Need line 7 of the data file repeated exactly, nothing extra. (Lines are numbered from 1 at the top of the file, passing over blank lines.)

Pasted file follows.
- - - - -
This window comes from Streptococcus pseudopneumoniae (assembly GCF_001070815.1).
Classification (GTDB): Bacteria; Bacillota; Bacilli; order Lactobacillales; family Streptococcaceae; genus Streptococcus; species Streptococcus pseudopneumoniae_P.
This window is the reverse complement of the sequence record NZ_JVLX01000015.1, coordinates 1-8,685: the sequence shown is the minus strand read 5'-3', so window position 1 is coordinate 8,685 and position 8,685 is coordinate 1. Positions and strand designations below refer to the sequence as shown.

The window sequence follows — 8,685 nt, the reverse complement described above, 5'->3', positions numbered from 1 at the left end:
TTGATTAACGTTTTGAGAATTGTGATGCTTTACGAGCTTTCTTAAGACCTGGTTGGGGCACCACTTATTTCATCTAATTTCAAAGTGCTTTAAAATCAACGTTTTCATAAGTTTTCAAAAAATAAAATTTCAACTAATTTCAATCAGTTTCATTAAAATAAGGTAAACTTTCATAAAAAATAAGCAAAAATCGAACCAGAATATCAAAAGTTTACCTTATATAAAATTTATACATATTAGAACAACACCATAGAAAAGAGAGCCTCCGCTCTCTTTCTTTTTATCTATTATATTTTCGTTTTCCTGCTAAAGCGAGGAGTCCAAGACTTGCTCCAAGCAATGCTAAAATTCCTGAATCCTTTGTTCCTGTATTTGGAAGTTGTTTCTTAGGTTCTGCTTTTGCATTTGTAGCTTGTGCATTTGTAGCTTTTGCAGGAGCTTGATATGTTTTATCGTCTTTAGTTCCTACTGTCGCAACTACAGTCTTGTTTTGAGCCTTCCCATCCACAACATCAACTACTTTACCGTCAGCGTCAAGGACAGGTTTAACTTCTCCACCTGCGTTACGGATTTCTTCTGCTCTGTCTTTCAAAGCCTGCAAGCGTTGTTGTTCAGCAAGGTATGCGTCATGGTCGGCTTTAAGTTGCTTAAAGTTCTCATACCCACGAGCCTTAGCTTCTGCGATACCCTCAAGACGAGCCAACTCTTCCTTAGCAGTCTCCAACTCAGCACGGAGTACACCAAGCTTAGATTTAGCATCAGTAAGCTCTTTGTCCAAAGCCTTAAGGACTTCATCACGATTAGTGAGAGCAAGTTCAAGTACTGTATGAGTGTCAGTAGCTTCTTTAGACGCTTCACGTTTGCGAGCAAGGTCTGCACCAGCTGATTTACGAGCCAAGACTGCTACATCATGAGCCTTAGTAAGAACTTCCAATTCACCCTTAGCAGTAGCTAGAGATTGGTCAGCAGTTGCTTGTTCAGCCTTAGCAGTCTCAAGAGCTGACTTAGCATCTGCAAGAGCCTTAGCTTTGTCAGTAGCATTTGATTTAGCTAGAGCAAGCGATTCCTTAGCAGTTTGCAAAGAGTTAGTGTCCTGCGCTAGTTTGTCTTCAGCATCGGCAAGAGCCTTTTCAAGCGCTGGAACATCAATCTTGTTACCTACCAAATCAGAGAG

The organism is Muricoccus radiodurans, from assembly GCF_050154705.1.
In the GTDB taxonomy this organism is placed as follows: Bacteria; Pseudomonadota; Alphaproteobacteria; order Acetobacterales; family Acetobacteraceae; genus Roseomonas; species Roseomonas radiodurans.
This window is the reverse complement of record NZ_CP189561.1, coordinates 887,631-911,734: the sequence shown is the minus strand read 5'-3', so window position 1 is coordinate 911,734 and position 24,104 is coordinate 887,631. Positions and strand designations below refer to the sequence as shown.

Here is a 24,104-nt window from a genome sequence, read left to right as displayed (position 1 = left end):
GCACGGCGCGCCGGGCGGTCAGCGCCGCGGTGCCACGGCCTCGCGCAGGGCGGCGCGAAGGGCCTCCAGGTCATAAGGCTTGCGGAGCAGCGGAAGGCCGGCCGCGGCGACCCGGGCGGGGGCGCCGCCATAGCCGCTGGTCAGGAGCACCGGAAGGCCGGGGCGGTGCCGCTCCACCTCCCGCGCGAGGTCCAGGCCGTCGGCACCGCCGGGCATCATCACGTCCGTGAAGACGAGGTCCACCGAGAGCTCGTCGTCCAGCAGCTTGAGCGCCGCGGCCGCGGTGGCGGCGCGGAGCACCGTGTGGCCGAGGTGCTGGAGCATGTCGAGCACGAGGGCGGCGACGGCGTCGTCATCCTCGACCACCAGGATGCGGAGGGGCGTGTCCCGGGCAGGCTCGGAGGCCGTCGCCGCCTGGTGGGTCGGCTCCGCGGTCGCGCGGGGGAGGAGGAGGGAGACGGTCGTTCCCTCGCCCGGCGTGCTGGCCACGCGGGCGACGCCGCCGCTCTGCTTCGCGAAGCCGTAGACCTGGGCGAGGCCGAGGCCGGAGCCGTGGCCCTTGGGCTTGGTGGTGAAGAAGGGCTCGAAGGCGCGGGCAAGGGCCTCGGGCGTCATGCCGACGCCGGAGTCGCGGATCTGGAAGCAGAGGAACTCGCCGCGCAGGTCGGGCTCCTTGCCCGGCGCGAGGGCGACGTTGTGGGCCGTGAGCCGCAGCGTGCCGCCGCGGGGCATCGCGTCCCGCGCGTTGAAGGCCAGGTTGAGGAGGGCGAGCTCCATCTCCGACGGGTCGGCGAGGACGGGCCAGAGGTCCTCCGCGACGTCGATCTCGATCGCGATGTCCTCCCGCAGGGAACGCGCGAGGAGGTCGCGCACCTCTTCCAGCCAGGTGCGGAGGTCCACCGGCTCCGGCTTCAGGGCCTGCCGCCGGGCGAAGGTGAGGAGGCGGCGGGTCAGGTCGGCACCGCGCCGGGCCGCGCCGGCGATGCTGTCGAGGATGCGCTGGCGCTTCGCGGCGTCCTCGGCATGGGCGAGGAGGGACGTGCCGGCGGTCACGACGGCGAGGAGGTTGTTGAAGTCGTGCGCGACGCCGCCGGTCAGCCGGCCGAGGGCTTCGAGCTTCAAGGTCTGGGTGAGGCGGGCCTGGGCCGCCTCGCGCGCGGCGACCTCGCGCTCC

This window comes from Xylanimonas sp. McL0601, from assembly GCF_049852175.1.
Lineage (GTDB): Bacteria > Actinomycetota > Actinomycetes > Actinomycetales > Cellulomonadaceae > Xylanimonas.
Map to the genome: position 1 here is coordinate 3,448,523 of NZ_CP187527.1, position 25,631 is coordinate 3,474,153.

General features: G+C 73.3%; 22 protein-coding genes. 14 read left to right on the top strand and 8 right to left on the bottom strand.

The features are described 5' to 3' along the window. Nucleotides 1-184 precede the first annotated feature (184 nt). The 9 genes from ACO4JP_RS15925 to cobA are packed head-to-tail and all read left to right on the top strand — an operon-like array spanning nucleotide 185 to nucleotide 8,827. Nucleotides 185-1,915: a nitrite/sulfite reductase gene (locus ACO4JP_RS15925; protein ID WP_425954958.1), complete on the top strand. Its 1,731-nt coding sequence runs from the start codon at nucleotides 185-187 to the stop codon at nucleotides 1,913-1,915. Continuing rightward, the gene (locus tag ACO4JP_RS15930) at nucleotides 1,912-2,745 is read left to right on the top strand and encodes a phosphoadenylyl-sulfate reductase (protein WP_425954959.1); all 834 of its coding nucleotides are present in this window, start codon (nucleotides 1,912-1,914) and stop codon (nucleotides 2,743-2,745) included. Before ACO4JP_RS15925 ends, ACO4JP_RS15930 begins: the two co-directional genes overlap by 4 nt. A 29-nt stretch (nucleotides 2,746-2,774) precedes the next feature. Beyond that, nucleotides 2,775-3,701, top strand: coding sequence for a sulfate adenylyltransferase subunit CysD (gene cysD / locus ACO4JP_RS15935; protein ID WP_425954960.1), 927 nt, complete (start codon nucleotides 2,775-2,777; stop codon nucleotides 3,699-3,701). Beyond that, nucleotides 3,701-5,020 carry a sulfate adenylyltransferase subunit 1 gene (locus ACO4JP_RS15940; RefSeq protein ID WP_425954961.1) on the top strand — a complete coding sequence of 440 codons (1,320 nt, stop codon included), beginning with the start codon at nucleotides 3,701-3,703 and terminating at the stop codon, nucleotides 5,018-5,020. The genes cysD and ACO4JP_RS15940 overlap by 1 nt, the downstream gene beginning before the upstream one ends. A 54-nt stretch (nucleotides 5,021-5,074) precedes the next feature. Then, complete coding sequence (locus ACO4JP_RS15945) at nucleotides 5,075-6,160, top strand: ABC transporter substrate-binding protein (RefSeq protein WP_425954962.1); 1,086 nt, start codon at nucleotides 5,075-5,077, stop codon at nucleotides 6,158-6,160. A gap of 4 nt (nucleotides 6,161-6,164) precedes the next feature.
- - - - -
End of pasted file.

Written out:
In the GTDB taxonomy this organism is placed as follows: Bacteria; Pseudomonadota; Alphaproteobacteria; order Acetobacterales; family Acetobacteraceae; genus Roseomonas; species Roseomonas radiodurans.